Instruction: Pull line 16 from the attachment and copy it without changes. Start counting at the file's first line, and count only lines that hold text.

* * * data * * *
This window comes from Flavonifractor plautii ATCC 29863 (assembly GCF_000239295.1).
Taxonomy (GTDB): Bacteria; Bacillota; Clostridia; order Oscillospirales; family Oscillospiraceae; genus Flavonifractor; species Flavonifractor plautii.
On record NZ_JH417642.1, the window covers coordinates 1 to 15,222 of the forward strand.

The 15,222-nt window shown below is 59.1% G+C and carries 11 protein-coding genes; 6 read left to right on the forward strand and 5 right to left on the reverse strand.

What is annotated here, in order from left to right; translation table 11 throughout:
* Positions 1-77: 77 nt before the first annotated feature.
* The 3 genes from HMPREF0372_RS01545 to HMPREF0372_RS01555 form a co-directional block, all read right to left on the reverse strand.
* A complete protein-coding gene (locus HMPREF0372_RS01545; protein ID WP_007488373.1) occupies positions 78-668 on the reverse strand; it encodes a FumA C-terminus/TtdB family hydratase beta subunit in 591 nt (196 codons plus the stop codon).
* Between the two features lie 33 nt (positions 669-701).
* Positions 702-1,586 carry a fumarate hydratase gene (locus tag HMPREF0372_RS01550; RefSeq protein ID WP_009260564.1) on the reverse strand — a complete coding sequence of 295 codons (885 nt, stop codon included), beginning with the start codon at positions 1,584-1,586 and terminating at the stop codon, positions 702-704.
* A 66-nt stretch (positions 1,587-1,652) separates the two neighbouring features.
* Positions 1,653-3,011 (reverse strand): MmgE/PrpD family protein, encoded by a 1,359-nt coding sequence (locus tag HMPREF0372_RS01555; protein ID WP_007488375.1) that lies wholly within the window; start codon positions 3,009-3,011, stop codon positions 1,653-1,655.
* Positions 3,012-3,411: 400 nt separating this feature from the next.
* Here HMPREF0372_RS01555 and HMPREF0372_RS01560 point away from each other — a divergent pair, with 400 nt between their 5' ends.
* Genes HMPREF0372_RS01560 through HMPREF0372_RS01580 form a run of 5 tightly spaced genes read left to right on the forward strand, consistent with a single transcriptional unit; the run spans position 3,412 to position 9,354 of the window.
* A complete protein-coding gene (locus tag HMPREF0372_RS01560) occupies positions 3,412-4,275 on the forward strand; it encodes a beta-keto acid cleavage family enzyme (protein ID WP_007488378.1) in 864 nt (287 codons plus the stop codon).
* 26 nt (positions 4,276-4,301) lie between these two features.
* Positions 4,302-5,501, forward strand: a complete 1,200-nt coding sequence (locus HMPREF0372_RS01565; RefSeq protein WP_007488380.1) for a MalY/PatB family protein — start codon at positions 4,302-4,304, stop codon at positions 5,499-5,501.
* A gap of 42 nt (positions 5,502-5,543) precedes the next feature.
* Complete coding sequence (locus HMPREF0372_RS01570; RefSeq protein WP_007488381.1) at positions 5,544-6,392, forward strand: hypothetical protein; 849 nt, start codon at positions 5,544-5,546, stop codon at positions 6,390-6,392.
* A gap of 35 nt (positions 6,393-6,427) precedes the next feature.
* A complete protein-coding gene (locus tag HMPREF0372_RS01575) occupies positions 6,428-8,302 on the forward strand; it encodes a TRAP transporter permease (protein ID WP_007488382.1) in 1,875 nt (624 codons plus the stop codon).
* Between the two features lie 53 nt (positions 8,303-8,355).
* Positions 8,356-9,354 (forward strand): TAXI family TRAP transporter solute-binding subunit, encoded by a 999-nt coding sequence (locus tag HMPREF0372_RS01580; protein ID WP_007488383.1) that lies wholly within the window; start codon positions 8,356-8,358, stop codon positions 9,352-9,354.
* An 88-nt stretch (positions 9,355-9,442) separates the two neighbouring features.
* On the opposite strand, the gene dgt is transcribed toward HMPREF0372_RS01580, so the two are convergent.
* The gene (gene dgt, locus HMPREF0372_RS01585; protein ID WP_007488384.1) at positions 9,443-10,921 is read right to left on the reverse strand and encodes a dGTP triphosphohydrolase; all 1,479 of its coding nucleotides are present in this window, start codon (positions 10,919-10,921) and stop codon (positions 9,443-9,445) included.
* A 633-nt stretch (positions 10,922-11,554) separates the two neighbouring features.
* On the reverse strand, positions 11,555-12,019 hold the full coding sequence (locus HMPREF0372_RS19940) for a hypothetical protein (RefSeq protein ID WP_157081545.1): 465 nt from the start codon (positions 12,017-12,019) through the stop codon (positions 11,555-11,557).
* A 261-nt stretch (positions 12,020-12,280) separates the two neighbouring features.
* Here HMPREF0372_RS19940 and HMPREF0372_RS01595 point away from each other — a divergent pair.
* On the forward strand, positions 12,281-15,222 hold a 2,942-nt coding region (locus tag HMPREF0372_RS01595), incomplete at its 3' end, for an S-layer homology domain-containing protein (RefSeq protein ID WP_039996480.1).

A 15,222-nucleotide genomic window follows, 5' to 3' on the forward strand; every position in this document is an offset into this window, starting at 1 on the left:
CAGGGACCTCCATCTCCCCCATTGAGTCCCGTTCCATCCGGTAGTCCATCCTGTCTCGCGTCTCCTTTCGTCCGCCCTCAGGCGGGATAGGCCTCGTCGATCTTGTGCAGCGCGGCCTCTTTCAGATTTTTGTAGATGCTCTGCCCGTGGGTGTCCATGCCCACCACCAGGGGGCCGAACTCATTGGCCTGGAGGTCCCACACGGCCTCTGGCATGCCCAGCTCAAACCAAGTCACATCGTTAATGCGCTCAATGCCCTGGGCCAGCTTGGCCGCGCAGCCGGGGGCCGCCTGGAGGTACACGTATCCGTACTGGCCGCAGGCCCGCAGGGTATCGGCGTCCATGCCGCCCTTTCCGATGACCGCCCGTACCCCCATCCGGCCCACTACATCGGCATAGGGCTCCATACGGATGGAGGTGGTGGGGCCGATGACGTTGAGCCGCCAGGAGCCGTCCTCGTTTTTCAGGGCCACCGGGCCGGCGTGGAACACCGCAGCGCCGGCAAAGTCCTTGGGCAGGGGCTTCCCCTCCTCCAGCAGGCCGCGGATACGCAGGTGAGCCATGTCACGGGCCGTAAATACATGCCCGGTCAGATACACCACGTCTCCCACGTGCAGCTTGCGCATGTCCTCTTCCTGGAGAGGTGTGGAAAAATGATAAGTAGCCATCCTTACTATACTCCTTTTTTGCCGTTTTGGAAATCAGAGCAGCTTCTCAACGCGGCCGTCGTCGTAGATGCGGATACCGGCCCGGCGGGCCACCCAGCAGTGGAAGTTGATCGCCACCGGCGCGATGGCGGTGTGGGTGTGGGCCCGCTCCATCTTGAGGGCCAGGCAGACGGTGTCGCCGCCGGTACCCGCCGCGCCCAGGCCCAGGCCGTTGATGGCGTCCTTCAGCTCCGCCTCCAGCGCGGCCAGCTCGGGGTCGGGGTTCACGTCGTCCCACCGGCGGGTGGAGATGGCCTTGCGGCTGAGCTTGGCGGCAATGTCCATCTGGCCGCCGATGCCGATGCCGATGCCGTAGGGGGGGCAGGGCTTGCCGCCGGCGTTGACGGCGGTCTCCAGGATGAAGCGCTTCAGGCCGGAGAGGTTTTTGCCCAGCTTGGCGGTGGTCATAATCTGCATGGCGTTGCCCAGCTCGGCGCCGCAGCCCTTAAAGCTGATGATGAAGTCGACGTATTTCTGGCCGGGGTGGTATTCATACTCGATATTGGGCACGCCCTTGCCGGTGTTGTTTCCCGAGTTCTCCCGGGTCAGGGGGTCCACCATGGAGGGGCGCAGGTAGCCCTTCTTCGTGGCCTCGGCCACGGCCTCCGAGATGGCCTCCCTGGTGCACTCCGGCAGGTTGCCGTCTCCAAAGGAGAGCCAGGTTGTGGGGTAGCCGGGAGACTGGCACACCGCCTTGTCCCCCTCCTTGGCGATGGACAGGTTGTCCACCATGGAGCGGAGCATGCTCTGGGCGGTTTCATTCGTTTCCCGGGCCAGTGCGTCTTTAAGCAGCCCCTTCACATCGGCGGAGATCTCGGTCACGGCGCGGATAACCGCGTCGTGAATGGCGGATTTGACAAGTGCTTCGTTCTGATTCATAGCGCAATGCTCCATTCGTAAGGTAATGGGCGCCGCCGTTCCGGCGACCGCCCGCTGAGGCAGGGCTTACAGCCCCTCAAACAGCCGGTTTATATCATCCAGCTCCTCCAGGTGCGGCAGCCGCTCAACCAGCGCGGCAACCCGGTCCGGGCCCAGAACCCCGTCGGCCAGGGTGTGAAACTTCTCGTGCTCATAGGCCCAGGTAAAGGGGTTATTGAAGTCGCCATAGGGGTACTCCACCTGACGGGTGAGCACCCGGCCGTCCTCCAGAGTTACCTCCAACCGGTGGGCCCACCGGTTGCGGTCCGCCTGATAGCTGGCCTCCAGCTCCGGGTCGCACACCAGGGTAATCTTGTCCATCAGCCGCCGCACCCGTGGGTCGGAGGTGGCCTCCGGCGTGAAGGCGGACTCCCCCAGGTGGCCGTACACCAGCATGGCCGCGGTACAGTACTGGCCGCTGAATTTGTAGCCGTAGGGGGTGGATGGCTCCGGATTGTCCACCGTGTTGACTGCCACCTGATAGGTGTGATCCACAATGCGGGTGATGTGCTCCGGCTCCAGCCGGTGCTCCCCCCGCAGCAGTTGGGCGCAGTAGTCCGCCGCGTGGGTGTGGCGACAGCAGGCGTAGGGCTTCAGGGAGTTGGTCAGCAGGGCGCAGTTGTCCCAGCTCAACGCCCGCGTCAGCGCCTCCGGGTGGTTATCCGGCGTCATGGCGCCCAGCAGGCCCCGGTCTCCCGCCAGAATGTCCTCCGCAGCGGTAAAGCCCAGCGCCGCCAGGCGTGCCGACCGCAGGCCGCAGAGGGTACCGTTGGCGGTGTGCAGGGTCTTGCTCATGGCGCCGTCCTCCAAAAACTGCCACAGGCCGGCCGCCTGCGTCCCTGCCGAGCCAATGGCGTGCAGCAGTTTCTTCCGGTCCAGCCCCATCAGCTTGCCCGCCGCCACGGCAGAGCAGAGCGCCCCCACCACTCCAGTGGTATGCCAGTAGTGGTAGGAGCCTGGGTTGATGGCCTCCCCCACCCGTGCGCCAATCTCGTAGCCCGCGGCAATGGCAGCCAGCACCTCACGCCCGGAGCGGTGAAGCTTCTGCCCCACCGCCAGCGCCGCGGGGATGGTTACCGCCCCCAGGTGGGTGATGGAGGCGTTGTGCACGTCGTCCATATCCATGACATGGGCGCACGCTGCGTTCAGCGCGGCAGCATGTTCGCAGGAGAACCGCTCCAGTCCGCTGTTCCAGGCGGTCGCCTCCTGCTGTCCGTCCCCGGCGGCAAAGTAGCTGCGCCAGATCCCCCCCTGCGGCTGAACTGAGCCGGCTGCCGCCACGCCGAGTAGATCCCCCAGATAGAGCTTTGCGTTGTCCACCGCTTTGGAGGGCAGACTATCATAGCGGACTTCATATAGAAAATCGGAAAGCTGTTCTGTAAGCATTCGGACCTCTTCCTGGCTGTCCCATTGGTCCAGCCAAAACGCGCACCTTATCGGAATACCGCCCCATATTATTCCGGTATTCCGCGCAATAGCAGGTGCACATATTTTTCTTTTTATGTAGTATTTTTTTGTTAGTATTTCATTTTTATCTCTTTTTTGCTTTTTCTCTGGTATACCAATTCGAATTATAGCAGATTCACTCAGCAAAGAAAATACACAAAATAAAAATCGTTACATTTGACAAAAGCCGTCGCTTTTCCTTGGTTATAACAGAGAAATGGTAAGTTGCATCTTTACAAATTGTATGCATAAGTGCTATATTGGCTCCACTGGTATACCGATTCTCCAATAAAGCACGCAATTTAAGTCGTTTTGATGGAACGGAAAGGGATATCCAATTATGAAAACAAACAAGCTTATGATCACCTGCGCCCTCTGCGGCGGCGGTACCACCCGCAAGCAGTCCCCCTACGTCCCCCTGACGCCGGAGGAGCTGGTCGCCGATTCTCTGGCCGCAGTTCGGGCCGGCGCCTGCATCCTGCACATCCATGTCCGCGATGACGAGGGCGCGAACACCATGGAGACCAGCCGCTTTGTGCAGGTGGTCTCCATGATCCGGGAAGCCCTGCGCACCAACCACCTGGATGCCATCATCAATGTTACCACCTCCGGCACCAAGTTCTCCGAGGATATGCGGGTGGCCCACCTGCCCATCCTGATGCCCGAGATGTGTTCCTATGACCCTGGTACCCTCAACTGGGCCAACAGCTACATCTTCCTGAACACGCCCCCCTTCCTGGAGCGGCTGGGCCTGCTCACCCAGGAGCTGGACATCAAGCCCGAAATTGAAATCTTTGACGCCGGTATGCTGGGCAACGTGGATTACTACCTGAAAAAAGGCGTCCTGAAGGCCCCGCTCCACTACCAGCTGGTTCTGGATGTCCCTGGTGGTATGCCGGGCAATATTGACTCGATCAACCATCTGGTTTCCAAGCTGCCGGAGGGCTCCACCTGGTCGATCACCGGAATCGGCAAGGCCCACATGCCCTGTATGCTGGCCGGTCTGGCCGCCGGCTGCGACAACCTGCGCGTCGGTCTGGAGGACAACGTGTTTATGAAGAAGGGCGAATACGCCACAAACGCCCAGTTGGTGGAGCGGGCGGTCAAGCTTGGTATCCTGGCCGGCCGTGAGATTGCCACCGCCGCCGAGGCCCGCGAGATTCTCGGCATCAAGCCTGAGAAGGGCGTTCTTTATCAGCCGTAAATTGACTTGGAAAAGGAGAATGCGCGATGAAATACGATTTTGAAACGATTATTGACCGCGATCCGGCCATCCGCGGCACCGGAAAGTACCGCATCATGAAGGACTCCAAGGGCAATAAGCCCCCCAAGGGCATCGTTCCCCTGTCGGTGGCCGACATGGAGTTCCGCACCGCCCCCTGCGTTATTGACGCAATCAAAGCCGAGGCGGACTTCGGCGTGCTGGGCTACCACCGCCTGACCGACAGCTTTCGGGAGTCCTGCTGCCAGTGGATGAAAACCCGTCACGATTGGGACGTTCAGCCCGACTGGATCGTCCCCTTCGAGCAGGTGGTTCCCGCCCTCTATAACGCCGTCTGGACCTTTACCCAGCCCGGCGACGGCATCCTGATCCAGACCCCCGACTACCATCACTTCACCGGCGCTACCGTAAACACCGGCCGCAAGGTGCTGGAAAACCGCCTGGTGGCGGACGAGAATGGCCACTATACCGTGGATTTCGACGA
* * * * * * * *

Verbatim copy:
* A complete protein-coding gene (locus tag HMPREF0372_RS01560) occupies positions 3,412-4,275 on the forward strand; it encodes a beta-keto acid cleavage family enzyme (protein ID WP_007488378.1) in 864 nt (287 codons plus the stop codon).